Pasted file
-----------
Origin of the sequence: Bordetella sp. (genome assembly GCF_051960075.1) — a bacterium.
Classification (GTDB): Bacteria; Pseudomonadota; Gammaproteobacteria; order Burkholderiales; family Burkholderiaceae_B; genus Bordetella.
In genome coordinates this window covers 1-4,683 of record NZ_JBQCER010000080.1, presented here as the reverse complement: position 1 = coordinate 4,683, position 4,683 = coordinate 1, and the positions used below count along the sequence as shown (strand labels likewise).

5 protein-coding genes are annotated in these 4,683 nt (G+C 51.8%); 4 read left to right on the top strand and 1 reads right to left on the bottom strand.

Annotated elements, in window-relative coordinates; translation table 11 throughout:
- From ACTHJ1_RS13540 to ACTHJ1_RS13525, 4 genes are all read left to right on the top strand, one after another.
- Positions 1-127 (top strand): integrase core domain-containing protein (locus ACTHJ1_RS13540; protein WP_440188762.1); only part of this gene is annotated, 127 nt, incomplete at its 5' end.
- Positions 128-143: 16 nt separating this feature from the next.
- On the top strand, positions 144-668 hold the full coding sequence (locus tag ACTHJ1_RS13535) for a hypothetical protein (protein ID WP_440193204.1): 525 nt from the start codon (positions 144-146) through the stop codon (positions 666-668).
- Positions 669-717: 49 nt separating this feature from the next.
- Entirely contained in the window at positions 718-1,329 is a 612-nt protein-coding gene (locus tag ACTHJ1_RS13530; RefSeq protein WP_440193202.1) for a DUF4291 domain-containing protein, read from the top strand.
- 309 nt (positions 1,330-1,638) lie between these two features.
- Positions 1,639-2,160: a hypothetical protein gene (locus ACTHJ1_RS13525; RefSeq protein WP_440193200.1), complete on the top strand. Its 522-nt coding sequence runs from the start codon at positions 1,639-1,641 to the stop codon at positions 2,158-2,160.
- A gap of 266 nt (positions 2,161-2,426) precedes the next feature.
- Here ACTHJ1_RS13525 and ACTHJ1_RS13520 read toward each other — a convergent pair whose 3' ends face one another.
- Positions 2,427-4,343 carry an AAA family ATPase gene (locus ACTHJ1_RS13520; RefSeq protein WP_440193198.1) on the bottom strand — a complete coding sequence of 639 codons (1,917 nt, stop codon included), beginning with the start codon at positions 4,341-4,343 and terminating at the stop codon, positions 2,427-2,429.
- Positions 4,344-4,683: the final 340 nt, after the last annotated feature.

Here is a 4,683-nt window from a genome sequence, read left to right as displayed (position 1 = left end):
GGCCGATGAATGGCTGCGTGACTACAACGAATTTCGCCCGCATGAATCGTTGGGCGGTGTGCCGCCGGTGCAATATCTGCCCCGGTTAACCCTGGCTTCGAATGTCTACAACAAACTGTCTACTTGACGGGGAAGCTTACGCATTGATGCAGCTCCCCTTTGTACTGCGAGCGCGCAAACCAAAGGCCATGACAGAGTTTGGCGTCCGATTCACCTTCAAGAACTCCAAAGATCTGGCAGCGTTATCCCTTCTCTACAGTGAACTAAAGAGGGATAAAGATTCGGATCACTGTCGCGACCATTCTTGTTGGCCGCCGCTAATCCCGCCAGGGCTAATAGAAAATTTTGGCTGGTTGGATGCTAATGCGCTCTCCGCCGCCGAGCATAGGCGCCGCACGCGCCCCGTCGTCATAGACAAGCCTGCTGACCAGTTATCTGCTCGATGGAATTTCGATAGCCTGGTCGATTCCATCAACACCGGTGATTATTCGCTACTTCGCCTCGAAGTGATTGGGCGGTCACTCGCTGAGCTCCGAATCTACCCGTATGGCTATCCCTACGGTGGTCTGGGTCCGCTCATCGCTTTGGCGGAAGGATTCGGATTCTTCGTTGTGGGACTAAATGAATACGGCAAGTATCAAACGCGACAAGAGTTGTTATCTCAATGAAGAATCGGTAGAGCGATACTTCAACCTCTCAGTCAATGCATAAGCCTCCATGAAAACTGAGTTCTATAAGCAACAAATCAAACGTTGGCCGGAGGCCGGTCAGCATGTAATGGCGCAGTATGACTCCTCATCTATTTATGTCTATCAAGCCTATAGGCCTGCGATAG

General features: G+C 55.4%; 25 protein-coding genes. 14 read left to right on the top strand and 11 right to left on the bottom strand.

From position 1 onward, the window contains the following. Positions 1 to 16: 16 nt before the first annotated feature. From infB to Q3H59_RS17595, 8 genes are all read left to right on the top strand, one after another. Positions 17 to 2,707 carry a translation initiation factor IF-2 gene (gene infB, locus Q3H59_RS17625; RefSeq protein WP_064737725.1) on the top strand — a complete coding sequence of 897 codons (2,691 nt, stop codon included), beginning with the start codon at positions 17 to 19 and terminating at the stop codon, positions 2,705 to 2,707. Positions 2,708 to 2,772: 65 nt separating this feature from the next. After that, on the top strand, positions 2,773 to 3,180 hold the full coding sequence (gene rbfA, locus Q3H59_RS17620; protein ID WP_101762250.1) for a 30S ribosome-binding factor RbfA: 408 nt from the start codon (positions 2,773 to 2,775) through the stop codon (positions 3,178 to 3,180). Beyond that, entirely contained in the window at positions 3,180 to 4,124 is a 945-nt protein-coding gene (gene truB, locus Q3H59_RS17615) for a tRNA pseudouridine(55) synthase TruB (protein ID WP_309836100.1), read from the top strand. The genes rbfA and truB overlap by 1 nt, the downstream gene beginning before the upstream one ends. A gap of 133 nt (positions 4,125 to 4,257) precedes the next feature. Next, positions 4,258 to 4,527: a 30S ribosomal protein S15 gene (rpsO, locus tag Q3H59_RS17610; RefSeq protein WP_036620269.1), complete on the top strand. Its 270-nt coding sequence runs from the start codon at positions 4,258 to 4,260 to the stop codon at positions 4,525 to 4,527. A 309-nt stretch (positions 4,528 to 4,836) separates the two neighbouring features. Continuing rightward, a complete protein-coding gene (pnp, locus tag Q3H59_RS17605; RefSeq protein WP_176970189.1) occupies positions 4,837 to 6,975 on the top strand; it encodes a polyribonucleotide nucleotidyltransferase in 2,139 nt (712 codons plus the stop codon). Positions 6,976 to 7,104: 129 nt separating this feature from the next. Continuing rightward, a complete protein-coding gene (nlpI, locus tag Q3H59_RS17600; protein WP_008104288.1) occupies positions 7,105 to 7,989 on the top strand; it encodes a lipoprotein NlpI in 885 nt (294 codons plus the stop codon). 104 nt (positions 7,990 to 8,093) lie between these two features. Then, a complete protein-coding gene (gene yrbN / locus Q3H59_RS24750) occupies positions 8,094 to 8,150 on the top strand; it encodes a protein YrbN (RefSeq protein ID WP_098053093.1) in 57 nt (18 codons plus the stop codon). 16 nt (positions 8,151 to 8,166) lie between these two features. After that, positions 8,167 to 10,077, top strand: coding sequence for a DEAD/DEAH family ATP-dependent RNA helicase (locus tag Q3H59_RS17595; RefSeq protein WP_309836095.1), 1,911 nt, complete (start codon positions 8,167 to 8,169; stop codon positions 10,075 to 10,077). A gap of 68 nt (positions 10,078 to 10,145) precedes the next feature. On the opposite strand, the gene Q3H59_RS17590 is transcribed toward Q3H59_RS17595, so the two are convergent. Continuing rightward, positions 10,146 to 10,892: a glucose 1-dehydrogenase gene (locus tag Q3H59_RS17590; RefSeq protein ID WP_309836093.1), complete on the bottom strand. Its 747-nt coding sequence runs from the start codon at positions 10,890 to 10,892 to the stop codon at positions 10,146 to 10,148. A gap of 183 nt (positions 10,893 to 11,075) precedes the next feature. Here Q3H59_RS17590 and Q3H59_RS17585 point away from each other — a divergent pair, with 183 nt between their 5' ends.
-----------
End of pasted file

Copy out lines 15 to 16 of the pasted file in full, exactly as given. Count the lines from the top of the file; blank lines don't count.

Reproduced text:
- Here ACTHJ1_RS13525 and ACTHJ1_RS13520 read toward each other — a convergent pair whose 3' ends face one another.
- Positions 2,427-4,343 carry an AAA family ATPase gene (locus ACTHJ1_RS13520; RefSeq protein WP_440193198.1) on the bottom strand — a complete coding sequence of 639 codons (1,917 nt, stop codon included), beginning with the start codon at positions 4,341-4,343 and terminating at the stop codon, positions 2,427-2,429.